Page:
Windtunnel correlation troubles meant Red Bull spent the majority of the 2020 season playing catch up to Mercedes as it brought regular updates in a bid to understand its RB16 challenger and address its car problems.

Having worked hard to cut the gap over the winter, Red Bull has found itself in a much stronger position amid an ultra-close battle with Mercedes for both world championships, having won six of the opening 11 races in 2021.

Reflecting on the season so far in a wide-ranging interview published on Red Bull’s official website, Newey shed light on the team’s development that has helped propel it into championship contention for the first time since 2013.

“To go back a little way, when we moved from the RB15 of 2019 to the RB16 last year, there were some things on the car that we didn't fully understand,” Newey said.

“Even with the wind tunnel programme and all of our simulation tools there are still things that can trip you up, and that’s exactly what happened at the start of 2020. It took a bit of time to understand and get on top of those issues.

“The benefit of that – as is often the case – is that you learn things that you wouldn’t otherwise have learned. You get more out of the mistakes than you do the good things.

“I think that stood us in good stead for what we did over the winter, and those developments have got us to where we are now.”

In addition to regulation changes to the floor area in F1’s bid to reduce downforce levels over the winter, a development freeze between 2020 and 2021 meant teams had to be selective about which areas of their cars they focused on through the introduction of a new token system.

Red Bull elected to spend its tokens on improving the gearbox and rear suspension of the RB16B, something the team felt had been a weak spot on its 2020 predecessor.

“We had a mid-sized regulation change over the winter in terms of some aerodynamic restrictions around the floor and the back of the car,” Newey explained. “It wasn’t a major change, but it did require some optimisation of the car to go with it.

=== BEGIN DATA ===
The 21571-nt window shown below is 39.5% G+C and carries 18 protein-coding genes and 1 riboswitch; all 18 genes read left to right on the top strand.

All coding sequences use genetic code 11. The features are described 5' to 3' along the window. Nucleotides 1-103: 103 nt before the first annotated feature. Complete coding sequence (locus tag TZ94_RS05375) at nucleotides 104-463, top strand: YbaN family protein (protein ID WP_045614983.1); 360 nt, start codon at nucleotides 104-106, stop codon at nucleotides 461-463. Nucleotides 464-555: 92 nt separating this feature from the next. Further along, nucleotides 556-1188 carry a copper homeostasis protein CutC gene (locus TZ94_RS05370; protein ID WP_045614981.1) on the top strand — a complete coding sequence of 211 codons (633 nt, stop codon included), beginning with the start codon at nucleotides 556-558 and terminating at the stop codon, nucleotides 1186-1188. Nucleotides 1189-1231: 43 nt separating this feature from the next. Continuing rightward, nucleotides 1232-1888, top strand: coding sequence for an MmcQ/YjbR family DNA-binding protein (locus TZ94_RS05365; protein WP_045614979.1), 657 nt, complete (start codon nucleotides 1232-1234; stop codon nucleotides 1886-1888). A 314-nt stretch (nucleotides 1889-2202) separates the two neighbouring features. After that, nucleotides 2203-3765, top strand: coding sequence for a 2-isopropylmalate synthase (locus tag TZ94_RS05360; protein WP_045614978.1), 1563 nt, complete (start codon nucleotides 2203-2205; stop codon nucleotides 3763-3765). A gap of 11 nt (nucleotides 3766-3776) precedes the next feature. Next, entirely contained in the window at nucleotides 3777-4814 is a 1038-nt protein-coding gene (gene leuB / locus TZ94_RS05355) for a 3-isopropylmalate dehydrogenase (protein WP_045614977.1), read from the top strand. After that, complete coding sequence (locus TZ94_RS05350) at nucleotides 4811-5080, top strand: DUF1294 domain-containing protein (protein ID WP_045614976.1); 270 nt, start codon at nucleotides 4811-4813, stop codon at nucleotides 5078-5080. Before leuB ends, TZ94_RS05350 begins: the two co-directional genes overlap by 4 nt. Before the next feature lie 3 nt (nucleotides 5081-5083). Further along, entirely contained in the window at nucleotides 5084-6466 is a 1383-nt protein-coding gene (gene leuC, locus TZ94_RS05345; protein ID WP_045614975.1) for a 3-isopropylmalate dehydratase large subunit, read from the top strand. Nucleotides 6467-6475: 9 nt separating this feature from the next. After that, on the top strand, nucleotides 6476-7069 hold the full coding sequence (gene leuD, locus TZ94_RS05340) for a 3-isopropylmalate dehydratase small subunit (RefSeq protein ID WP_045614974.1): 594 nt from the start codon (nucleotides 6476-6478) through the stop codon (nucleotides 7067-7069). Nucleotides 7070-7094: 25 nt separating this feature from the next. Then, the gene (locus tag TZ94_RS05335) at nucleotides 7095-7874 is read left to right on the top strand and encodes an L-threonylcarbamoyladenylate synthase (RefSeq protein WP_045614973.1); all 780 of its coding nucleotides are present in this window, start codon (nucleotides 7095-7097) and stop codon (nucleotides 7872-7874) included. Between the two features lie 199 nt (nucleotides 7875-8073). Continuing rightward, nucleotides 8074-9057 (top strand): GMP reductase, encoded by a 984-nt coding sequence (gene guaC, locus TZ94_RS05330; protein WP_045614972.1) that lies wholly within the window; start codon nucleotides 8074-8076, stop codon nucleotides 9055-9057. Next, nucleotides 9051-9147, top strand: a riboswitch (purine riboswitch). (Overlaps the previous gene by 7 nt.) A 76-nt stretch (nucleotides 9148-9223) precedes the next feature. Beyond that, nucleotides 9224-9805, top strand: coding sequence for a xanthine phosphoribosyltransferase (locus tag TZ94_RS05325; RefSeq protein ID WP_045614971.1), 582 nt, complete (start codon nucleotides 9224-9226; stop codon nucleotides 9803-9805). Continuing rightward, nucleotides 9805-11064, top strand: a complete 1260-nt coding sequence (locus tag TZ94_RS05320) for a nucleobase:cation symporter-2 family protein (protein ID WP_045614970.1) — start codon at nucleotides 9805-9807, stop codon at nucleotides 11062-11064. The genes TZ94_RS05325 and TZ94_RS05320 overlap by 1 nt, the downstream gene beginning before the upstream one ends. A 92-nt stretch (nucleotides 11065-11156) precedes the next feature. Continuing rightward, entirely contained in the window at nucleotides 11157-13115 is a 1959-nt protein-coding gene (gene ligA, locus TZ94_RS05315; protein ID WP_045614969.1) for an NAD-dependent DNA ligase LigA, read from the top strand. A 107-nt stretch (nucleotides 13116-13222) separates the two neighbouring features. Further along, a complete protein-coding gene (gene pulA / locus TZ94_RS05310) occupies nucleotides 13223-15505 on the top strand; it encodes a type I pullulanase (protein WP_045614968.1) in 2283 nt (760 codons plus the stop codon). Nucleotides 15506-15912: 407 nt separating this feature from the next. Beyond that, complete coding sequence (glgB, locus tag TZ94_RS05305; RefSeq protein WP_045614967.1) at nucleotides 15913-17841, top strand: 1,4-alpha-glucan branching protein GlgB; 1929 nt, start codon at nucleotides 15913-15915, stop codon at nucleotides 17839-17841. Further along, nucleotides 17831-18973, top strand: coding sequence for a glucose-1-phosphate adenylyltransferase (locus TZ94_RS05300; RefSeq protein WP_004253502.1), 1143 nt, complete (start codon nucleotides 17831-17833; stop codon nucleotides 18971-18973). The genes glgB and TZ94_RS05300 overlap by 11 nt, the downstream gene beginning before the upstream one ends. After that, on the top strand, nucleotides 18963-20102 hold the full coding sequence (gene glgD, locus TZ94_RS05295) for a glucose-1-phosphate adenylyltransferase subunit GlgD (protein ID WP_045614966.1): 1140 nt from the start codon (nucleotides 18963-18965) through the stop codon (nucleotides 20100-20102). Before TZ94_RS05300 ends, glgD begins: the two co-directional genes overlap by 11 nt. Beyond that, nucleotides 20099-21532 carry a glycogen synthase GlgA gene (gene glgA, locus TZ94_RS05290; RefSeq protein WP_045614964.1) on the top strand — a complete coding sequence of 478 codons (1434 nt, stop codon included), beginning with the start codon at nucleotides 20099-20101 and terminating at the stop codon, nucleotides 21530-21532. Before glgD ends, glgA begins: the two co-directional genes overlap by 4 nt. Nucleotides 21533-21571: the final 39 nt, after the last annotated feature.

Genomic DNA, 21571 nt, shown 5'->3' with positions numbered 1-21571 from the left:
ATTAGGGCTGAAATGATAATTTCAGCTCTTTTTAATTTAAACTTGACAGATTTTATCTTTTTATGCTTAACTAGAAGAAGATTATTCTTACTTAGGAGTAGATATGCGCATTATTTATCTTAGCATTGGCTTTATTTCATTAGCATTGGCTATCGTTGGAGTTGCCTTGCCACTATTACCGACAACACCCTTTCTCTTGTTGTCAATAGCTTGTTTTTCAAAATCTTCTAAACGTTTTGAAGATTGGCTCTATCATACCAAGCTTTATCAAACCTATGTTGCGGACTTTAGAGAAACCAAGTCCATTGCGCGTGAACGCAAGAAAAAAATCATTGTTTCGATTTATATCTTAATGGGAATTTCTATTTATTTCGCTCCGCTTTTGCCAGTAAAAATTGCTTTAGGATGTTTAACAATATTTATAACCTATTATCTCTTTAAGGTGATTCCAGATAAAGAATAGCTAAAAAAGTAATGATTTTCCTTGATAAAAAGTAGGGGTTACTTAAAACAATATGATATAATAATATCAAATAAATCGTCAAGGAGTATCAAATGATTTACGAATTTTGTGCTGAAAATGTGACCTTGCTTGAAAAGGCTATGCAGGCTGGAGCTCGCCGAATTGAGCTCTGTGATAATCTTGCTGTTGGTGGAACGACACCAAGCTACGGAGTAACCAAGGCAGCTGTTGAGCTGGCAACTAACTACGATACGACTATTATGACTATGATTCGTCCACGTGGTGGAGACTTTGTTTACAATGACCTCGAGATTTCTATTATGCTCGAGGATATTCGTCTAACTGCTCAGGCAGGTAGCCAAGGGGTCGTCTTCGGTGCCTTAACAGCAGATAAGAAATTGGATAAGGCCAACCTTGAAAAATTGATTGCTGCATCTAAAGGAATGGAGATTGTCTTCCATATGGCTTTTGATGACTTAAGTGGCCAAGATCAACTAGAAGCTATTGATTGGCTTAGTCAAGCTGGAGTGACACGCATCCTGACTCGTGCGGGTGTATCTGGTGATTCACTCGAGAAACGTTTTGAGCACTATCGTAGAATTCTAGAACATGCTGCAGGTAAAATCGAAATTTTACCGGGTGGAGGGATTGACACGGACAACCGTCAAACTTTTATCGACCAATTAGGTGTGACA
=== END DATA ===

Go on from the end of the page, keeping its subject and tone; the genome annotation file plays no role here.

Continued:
"We chose to spend our [tokens] on the gearbox casing, which also allowed us to change the arrangement of the rear suspension. That was the one thing I didn’t feel had worked very well on the RB16.”

With pre-season testing cut to just three days of running, Newey said Red Bull did not know for certain whether the changes had worked as hoped and had to wait until the season-opening Bahrain Grand Prix for confirmation.

“I think those changes bought us a reasonable step forward,” he added. "When we got to Bahrain it looked like we’d read the regulations on the aerodynamic restrictions reasonably well.

“Checo, of course, hadn’t driven the RB16 but Max instantly felt the new car was a decent step from the previous one and was very complimentary.

“Coming out of the test we felt we had a competitive package – but you never really know where that’s going to be. You don’t know what engine modes people were running, what fuel loads they had in and so on – trying pre-season to understand where you really are is a minefield.

“It took the Bahrain Grand Prix to confirm that yes, were competitive. We didn’t win that one – but it’s been nip and tuck since then.”

Red Bull heads into the second half of the season trailing Mercedes by 12 points in the constructors’ championship, while Max Verstappen sits eight points behind title rival Lewis Hamilton in the drivers’ standings.